Album Review

Jimmy Eat World - Damage

Released June 11, 2013
Chris Grzan
"Damage" is Jimmy Eat World's most cohesive record in years. Produced by Alain Johannes, the band's eighth studio album (and first for RCA Records) is a concise, simple and effective record that establishes a singular tone. The band's history is on display, as there are nods and winks to older records sprinkled throughout, but "Damage" puts it all together with the expertise of a band that is clearly well-versed in songwriting and production.

The record establishes firm tonal boundaries while allowing plenty of room for these seasoned song writers to play around. Songs such as "I Will Steal You Back" and "Lean" give the band an opportunity to strum a few distorted chords, hit the drums with force, and rock the hell out - while others such as "Damage" and "Book of Love" suggest that Jim Adkins must hum poppy love songs in his sleep. But the record's greatest attribute isn't a single song, it's that all of these songs sound like they belong with one another. The tone might vary, the instrumentation might change, but overall the record makes one, clear musical statement. It gives "Damage" a unique, memorable quality.

If there is anything that "Damage" has drastically improved when compared to the band's recent records, it's the production quality. I'm not suggesting that "Chase this Light" and "Invented" weren't top quality productions, but there were certain choices made on those records that didn't always flatter the songs. The tone and mix of the guitars was my biggest issue. The guitars had an overly tight, treble-ridden quality that seemed to muddle the mix. I couldn't always tell Jim's and Tom's guitars apart. There are no such issues on "Damage," however. From the start of the record's attention-grabbing opener, "Appreciation," the guitar tone is perfection. It's bright, crisp, and clear, enabling me to pick out each note in each chord. And when the second guitar comes in with a different voicing, I can hear each part clearly, without losing any impact.

Moreover, as much as I enjoyed the band's last two records, there was a glossy characteristic to the production that clashed with some of the material. The singing was just a little too perfect, the guitars were a little too aligned, the cymbal crashes a little too powerful. For me, "Damage" demonstrates that less can be more. Jim's vocal range is as intimidating as ever, but he doesn't quite hit each note perfectly. The guitars sometimes sound as if they were recorded live together as opposed to separately. These tiny characteristics add up over the course of the record, giving "Damage" a layer of rawness that serves the songs extremely well.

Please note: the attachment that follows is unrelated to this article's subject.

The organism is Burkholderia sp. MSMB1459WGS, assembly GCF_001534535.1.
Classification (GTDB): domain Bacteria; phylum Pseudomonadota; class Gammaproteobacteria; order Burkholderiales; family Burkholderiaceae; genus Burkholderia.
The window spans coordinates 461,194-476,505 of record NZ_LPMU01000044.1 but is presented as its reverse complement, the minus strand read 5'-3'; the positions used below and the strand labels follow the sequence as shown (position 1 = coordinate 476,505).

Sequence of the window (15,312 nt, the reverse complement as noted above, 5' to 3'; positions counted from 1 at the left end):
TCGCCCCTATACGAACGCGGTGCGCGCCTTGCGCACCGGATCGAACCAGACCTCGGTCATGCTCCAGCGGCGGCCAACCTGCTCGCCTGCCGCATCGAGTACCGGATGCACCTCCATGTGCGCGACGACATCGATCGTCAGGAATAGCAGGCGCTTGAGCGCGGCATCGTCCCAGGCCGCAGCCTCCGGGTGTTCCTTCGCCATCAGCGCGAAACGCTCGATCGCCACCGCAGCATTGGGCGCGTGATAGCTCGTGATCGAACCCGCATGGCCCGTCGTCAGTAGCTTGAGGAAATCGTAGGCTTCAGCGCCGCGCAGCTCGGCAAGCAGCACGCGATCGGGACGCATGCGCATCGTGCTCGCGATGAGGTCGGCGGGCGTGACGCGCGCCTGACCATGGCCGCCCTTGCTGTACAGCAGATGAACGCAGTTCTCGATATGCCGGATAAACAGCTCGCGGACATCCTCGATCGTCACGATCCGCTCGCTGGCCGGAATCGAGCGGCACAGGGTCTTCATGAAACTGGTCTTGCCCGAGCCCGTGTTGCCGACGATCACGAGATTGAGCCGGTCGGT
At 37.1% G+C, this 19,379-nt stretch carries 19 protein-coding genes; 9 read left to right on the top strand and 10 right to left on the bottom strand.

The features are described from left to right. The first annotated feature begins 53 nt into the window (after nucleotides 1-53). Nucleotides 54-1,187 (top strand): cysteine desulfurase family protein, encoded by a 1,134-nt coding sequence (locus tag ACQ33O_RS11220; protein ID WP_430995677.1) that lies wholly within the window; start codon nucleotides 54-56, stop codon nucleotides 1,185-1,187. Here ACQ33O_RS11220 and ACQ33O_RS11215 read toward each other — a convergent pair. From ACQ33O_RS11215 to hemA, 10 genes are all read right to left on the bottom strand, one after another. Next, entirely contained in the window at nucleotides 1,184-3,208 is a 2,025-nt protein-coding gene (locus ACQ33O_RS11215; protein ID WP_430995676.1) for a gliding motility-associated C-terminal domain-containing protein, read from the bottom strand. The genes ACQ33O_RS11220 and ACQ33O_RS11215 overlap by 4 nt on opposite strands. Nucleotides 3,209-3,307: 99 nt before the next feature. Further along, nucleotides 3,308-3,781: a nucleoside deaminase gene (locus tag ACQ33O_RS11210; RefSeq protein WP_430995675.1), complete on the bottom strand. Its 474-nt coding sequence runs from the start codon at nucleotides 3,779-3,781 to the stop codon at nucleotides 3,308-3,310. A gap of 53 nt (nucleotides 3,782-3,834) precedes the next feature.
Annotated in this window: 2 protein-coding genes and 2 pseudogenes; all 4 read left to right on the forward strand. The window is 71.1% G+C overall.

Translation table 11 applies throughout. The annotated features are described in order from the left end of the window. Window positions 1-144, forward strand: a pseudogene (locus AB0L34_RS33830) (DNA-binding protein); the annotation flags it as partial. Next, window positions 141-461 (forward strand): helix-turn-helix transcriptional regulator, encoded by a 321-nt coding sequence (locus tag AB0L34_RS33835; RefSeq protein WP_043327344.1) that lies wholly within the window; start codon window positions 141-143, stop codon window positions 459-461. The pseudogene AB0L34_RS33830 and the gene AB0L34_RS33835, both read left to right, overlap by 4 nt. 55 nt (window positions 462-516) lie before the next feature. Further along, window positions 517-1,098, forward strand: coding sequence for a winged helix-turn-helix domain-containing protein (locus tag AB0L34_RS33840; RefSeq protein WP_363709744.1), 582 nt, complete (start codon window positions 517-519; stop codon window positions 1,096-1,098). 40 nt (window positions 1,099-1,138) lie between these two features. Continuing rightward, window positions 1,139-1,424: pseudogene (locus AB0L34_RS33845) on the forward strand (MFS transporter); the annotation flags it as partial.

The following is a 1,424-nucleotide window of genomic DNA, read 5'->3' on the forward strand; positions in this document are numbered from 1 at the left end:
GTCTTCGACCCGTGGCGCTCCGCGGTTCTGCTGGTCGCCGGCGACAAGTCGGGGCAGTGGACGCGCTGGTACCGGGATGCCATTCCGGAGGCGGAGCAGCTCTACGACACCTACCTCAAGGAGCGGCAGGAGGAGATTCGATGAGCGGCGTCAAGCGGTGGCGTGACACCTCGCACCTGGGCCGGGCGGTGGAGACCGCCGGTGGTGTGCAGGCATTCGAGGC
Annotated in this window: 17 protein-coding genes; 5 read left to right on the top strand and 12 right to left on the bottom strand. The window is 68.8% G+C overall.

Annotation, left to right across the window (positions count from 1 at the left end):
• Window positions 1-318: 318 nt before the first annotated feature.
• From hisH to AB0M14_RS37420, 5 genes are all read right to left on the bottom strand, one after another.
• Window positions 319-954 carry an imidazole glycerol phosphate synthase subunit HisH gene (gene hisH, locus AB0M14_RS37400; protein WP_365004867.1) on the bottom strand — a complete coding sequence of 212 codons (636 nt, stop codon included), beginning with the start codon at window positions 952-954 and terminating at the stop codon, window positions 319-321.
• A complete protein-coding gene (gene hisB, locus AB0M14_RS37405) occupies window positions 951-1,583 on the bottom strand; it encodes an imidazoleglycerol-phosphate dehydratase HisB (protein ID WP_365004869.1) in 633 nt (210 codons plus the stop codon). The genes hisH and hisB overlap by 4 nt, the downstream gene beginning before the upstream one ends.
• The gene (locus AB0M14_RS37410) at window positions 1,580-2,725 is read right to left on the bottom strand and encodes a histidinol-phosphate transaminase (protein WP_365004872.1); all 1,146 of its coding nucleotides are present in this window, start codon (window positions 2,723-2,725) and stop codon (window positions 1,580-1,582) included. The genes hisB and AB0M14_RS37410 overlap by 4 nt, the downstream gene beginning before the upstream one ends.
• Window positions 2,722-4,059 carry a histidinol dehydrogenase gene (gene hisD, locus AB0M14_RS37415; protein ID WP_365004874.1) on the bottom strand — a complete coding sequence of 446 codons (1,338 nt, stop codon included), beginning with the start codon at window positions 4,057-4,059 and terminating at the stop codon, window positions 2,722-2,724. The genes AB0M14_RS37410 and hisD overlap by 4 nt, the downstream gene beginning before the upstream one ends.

I believe this is perfectly exemplified in "No, Never." It's one of my favorite tracks on the record because it makes me feel as if I'm in the room with the band. There's a clunky quality to the song that unexpectedly works in its favor. The vocal harmonies aren't pitch perfect, the guitar strums might not always align with the drums, but once the chorus arrives I can't help but drum along with the eagerness of someone much younger than I am. For a second I can envision the song being played in a packed, small local music hall. It has that connective energy and approachability that professionally recorded songs often lack.

With "Damage," Jimmy Eat World has made a record with the professionalism of a veteran, yet the charm of a novice. I can tell the record was put together with the utmost care, but that the process itself was a little looser this time. Maybe Jim and Tom played with just a little more carelessness than they usually do, maybe Jim didn't try to hit every note, maybe Zach didn't try to keep the timing perfect. And, as a result, maybe the band made one of its most endearing records ever.